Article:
The Soho Playhouse is built for Lilliputians. Even Film Forum, which started there, had to move to larger quarters, and they don’t need a stage at all. The theater has the effect of making you feel as though you are staring down the wrong end of a pair of binoculars. So set designr Beowulf Boritt had his work cut out for him when he accepted this job. Everyone did.
Mindgame is just a loopy show, but it hooked me. I didn’t see what was coming at all. The story takes place in a madhouse in the English countryside, where we find a writer, Mark Styler (Lee Godart), ensconced in the office of the hospital director, waiting to interview the director and then one of the more dangerous inmates, a Mr. Easterner. Dr. Farquhar (Keith Carradine) — pronounced "Farr" ("the q is silent and the h redundant") – soon enters, and we are off to the races. The next two hours are filled with verbal dodgeball, an excellent turn by Kathleen McNenny as Nurse Plimpton, and some downright deception.
Locked up on this little stage together, the actors would be challenged anyway, even if this were an exceptional script. It isn’t, but it’s not bad. Part of the problem is that while Carradine and McNenny are working their fannies off and having a darn good time doing it, Godart is marching to the beat of a different drummer. Mindgame is a sort of elaborate tennis match, reminiscent of Sleuth, where what you see is not what you get. It needs actors who are fleet of foot and deft with speech. Mr. Godart is neither. This may account for some of the grand mugging Carradine uses in his first scenes, which is otherwise a little surprising considering his ability to capture stillness on the screen. He abandons this affectation soon enough, however, and the play chugs along just fine.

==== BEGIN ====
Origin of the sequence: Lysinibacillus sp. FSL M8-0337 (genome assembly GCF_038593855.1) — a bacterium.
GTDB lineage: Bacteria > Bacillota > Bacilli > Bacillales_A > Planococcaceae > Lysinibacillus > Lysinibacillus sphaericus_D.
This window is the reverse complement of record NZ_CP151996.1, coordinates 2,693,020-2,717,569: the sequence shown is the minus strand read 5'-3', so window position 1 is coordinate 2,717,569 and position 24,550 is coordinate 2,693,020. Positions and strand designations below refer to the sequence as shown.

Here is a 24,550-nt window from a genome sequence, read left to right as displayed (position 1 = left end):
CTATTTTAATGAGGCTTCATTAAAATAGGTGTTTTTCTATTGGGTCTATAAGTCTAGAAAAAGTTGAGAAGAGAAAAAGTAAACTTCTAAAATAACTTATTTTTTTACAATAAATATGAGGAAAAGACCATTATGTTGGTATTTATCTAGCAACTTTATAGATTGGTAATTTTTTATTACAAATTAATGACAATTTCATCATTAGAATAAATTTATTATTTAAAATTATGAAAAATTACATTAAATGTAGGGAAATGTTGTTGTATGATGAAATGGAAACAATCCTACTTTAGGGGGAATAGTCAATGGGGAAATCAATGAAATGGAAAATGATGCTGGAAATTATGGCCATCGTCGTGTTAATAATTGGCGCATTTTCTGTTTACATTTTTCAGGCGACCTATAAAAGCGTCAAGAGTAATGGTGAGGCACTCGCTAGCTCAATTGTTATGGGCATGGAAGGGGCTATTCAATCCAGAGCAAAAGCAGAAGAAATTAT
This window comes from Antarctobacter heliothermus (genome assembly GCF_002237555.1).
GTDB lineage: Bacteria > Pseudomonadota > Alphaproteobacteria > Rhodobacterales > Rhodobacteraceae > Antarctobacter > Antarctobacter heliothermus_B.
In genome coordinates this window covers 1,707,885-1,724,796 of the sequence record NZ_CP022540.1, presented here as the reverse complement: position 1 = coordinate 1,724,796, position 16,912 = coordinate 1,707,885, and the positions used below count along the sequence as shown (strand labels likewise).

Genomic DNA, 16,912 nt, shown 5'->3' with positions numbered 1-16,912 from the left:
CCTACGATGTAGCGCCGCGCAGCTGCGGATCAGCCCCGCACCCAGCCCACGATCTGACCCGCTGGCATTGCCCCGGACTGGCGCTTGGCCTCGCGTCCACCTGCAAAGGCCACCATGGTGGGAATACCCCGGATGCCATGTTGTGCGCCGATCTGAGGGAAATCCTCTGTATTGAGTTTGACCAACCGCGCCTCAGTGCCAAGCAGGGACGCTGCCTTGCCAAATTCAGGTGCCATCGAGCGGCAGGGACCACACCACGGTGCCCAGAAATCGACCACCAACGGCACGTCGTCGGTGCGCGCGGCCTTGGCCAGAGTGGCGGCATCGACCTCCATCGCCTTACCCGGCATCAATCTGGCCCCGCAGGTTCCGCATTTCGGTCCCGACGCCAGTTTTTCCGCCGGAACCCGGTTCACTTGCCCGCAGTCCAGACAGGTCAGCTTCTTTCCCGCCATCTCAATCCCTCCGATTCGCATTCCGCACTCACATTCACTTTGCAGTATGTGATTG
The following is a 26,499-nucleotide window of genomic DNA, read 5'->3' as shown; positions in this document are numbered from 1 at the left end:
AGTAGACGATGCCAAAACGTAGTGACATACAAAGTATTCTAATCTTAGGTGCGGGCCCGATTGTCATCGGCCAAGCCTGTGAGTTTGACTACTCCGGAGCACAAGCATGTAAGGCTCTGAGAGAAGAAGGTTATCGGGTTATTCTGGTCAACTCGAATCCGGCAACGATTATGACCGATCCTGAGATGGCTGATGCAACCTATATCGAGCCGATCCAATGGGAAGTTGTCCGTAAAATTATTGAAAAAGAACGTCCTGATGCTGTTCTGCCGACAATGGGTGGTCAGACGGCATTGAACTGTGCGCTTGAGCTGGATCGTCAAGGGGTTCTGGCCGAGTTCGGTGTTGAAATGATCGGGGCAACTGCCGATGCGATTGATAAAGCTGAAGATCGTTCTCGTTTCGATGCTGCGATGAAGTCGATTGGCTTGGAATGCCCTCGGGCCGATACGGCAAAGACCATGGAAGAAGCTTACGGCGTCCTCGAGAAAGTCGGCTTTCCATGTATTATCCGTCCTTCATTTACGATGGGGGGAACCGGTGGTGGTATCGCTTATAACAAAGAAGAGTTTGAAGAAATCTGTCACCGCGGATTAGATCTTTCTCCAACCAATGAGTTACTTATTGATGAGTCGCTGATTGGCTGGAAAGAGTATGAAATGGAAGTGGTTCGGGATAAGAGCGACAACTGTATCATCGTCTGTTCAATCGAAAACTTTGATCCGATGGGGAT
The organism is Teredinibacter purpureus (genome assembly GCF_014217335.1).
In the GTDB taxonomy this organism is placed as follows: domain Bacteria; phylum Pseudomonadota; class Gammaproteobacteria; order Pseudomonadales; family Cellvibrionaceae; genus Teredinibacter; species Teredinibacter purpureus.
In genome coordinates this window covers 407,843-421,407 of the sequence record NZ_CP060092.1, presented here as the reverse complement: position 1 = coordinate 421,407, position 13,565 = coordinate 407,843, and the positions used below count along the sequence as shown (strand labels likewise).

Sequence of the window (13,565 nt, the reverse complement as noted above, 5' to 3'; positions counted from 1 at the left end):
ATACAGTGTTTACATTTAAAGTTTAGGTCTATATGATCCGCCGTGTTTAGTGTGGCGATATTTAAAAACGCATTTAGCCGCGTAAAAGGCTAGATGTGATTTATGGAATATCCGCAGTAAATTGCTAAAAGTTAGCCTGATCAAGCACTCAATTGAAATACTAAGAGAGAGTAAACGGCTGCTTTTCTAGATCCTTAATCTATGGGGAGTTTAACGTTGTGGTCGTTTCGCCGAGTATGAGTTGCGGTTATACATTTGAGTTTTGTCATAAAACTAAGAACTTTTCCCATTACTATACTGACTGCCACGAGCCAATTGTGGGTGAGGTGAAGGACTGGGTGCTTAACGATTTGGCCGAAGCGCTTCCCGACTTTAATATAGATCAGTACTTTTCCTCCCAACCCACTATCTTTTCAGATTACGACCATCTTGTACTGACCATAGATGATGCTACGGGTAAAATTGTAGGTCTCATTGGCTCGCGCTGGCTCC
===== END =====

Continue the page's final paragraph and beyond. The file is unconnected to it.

In fact, it flows so rapidly that at the conclusion of the first act we are wondering what could possibly happen in the second act -– what could be left? Plenty, as it turns out. Carradine has most of the second act to himself, in terms of text, and he makes fair use of it in spite of the absurd blocking that has him stumbling over trash bins and around chairs on this already tiny set. In addition, there are a couple of gaffes that the actors have to deal with, in the form of plot twists that border on the truly absurd. (“Release me from this straitjacket.” “I can’t. The straps are too tight.”) Ken Russell’s direction, which leaves them at the mercy of the flaws in the script over and over again, doesn't help.
Mindgame as it stands is a fixer-upper. It’s got character and needs a loving family to make it a showpiece. That would be the preferred plot twist.
MINDGAME by Anthony Horowitz; directed by Ken Russell.
WITH: Keith Carradine (Dr. Farquhar), Lee Godart (Mark Styler) and Kathleen McNenny (Nurse Plimpton). Sets by Beowulf Boritt; lighting by Jason Lyons; costumes by Melissa Bruning; sound by Bernard Fox; fight director
J. David Brimmer; general manager, Darren Lee Cole Theatricals; makeup and hair design by J. Jared Janas and Rob Greene; production stage manager, Dee Wickert; production manager, Peter Dean. Presented by the SoHo Playhouse, Darren Lee Cole, producing director; Faith A. Mulvihill, executive director; and Monica Tidwell, Mr. Cole, Joseph Callari, Michael Butler, Robert R. Blume, Mary and Pierre Cossette, Victor Lownes and Rusty Holzer. At the SoHo Playhouse, 15 Van Dam Street, South Village; (212) 691-1555. Running time: 2 hours 20 minutes.